As with the current sub-prime mortgage crisis it is only a matter of time before the negative reputation they are now building affects their pocket books.

After all, a security focused company without trust or integrity isn't much of a security company at all.

Rafal Los said...

@mckt - Russ asked for constructive... although sadly I am with you on your point...

@Russ - Seriously, I re-read this a few times and can't come up with a non-negative response. I've even tried to see this from the business-side of things. But in the end transparency isn't enough because it won't be posted with the logo "This site is McAfee Secure - but probably has security issues we won't be fixing" - I can't imaging that badge changing to something like that quote.

Whether you're at an enterprise, or a Ma & Pa shop, your customers deserve to be treated with honestly and truth - so to lie to them and claim to be "McAfee Secure" which is what this amounts to - is crap and should be punishable by law under the "deceptive practices" umbrella. In fact, I would be willing to say that if I came across a company I wanted to buy something from that had the logo (enterprise or not) that I had credible intelligence that the site was "Hacker-friendly"... I would file a class-action suit. This crap has got to stop. It's giving our industry a bad name.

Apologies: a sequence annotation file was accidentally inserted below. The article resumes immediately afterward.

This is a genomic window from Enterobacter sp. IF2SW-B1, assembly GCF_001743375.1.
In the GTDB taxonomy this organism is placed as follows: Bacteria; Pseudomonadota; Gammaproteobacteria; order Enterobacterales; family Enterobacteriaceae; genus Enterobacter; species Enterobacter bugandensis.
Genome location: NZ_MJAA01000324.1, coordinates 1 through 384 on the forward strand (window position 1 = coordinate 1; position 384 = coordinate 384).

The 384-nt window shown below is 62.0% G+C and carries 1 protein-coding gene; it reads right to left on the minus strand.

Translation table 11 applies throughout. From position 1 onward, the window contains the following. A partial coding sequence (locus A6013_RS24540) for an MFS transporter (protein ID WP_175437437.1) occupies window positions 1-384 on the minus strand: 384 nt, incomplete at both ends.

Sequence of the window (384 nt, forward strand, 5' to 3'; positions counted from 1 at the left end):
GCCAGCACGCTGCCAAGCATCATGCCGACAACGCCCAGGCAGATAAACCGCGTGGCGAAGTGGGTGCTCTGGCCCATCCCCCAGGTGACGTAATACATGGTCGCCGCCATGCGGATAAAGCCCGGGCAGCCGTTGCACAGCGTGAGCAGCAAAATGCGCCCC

It's clear the goal is to make a buck, not be secure - which is sad. It's also clear that PCI has no teeth, which is more sad. In light of that, I think this whole argument is moot.

I'm sorry Russ, I really tried to be constructive.

Anonymous said...

Hi Russ,

I'm going to answer your questions directly. I am also going to make this clear that I'm a former employee of McAfee, and I do not say this in revenge, and it is only constructive criticism.

1) Is transparency enough?

No. If they are going to have two different products, they need to be classified as such, and the logos need to be different.

2) Is holding only enterprise customers accountable acceptable?

No. If someone sees a "McAfee Secure" logo on a Ma and Pa site, and attackers are smart enough to know the difference, then they open themselves up for an attack. McAfee is not doing its due diligence.